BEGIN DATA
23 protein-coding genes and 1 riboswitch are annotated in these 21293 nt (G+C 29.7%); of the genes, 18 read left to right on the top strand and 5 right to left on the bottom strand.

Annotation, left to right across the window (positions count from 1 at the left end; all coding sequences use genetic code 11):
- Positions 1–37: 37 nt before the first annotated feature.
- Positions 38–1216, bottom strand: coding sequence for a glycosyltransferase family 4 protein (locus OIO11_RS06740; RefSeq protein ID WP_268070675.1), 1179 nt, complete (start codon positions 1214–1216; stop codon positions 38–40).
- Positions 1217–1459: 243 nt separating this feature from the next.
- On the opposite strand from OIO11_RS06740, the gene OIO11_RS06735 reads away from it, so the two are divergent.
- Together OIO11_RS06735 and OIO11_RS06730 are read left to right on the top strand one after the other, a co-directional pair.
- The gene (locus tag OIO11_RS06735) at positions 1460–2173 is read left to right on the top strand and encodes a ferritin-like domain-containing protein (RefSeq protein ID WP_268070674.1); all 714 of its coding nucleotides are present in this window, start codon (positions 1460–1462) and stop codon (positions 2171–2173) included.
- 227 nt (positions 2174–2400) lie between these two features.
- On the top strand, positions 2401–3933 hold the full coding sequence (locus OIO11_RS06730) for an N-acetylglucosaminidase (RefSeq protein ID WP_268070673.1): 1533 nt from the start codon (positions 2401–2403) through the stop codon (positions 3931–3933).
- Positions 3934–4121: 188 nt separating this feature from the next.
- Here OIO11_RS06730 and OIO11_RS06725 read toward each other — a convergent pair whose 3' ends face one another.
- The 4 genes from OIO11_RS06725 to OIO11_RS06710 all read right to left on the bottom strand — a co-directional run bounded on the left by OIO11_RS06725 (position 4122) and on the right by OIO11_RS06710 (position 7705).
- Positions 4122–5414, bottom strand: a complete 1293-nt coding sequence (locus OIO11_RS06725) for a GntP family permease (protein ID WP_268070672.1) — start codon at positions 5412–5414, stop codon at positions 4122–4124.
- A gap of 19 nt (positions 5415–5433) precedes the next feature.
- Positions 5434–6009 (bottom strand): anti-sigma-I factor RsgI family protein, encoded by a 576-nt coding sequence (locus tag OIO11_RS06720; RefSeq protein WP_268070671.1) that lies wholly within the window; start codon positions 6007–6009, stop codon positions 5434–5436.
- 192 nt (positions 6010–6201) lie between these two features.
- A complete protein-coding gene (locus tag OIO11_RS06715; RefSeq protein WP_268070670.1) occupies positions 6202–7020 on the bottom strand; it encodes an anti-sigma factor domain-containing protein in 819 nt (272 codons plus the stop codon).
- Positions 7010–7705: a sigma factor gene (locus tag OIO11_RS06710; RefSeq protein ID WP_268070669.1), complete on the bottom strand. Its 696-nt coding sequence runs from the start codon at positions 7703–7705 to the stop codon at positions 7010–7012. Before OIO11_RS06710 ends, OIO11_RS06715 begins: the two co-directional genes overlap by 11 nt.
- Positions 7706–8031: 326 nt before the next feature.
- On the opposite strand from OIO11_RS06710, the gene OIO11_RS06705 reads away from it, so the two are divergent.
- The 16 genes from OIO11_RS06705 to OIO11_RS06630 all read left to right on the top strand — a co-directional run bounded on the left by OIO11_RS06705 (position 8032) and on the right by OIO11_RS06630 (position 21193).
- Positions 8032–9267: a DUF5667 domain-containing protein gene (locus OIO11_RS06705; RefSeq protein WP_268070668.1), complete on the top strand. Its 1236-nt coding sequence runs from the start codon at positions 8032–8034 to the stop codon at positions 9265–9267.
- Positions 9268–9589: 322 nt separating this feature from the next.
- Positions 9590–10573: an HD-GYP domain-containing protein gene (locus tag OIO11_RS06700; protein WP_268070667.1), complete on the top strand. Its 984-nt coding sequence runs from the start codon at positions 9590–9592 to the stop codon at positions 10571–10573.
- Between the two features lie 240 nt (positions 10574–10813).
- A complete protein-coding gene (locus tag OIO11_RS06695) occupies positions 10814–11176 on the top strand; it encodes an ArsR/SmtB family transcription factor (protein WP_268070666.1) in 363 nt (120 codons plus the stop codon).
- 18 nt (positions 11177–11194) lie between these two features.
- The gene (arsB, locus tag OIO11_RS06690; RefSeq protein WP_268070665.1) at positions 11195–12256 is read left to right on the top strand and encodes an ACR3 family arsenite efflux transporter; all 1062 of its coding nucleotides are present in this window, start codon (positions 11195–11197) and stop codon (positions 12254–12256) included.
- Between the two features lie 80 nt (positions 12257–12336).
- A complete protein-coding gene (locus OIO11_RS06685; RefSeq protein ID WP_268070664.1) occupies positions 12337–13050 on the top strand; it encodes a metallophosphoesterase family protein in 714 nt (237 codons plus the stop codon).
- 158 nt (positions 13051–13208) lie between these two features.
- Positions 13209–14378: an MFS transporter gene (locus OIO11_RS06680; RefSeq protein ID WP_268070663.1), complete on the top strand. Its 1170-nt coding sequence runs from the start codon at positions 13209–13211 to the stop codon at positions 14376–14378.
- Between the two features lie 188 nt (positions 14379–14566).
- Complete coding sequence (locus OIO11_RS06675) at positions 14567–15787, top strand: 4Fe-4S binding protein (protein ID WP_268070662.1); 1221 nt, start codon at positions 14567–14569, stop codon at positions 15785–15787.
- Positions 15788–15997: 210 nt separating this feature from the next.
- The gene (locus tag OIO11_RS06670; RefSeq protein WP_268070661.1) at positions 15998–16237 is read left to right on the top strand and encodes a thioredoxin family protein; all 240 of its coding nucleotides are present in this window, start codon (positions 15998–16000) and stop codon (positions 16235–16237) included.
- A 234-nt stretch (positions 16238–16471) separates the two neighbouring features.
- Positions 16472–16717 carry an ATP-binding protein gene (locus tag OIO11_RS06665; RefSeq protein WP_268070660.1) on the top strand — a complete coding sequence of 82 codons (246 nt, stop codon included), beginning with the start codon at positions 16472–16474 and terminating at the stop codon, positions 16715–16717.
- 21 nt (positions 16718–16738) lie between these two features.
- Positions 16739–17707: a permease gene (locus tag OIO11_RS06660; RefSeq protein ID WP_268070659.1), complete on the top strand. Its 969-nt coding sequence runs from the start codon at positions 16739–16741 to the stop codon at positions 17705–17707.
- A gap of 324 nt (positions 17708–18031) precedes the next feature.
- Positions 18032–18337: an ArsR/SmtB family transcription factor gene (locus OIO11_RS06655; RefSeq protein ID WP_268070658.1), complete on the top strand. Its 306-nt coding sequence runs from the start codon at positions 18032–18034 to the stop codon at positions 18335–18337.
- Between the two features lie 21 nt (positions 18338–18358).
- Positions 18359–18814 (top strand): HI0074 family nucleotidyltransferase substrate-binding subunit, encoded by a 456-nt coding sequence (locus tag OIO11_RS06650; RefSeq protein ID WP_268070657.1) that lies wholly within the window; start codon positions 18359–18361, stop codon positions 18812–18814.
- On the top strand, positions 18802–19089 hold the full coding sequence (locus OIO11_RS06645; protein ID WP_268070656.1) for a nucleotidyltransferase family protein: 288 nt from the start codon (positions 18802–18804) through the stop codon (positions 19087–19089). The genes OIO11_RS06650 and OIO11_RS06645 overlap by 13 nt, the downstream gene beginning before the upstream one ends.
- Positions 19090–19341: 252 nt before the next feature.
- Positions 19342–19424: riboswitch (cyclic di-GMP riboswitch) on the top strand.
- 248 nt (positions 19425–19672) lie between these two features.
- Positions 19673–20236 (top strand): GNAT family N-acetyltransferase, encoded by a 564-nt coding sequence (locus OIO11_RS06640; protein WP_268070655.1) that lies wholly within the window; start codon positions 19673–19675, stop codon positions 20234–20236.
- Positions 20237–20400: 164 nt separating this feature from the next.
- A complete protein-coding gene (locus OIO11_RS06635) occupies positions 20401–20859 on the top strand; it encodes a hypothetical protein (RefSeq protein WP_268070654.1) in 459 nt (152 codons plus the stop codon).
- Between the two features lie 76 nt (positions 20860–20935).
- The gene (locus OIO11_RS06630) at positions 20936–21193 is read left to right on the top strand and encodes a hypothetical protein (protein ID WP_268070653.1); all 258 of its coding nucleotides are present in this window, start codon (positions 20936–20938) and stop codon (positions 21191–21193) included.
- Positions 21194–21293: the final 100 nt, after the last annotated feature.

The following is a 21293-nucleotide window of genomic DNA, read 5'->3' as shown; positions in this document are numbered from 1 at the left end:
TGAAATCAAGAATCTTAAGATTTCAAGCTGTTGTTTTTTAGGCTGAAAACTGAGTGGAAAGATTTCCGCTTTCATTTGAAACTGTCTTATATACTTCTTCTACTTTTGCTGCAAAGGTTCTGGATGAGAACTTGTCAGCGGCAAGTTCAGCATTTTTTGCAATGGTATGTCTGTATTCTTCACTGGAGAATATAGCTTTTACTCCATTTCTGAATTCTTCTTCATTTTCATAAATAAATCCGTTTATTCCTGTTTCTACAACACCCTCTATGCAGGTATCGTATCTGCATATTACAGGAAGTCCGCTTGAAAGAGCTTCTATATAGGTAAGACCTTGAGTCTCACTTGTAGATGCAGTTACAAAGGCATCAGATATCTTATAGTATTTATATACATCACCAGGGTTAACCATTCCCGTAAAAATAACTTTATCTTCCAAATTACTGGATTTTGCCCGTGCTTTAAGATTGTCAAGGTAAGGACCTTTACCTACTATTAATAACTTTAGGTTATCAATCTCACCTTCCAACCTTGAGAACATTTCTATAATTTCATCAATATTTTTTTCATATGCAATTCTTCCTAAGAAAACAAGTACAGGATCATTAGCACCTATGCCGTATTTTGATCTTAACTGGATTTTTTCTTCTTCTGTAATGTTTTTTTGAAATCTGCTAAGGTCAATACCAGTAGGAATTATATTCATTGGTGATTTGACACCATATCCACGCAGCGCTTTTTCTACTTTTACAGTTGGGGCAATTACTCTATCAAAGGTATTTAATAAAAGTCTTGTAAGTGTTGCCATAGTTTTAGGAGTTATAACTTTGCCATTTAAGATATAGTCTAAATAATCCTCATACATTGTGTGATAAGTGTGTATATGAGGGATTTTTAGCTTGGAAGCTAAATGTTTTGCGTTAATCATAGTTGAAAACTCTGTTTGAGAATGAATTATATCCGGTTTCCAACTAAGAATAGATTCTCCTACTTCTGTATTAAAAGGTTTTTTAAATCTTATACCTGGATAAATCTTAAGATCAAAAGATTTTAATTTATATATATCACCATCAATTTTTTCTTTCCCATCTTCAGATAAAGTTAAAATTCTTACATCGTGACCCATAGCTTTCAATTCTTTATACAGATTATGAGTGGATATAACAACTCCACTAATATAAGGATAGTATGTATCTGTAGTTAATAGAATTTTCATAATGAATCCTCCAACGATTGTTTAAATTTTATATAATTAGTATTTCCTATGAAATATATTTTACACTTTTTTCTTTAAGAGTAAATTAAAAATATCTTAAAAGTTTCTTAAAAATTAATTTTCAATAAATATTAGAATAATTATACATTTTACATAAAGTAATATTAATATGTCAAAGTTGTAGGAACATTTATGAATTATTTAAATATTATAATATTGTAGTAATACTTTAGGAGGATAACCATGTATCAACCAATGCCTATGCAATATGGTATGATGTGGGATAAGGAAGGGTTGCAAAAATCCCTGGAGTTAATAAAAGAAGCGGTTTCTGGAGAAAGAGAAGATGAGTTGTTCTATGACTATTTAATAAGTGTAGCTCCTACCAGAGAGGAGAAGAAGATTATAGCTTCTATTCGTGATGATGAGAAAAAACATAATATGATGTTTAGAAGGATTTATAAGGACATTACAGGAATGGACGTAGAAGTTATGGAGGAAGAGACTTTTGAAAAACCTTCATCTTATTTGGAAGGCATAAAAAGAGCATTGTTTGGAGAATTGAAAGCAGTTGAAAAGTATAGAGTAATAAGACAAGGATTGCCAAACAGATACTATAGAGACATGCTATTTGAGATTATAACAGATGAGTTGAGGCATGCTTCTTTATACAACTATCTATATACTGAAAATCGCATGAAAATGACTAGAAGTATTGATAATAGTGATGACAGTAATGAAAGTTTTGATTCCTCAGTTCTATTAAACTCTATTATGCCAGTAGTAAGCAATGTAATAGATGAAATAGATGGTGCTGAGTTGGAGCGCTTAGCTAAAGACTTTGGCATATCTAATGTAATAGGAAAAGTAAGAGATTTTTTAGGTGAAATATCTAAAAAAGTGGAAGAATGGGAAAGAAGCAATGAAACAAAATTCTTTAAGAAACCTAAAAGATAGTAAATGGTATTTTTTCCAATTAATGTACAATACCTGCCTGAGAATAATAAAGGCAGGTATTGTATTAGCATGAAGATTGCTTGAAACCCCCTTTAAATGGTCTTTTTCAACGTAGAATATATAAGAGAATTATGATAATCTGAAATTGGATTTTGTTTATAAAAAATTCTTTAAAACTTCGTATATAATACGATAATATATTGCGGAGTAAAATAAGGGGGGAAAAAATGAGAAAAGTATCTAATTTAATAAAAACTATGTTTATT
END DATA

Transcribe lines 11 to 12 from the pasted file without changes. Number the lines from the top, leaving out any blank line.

- Positions 3934–4121: 188 nt separating this feature from the next.
- Here OIO11_RS06730 and OIO11_RS06725 read toward each other — a convergent pair whose 3' ends face one another.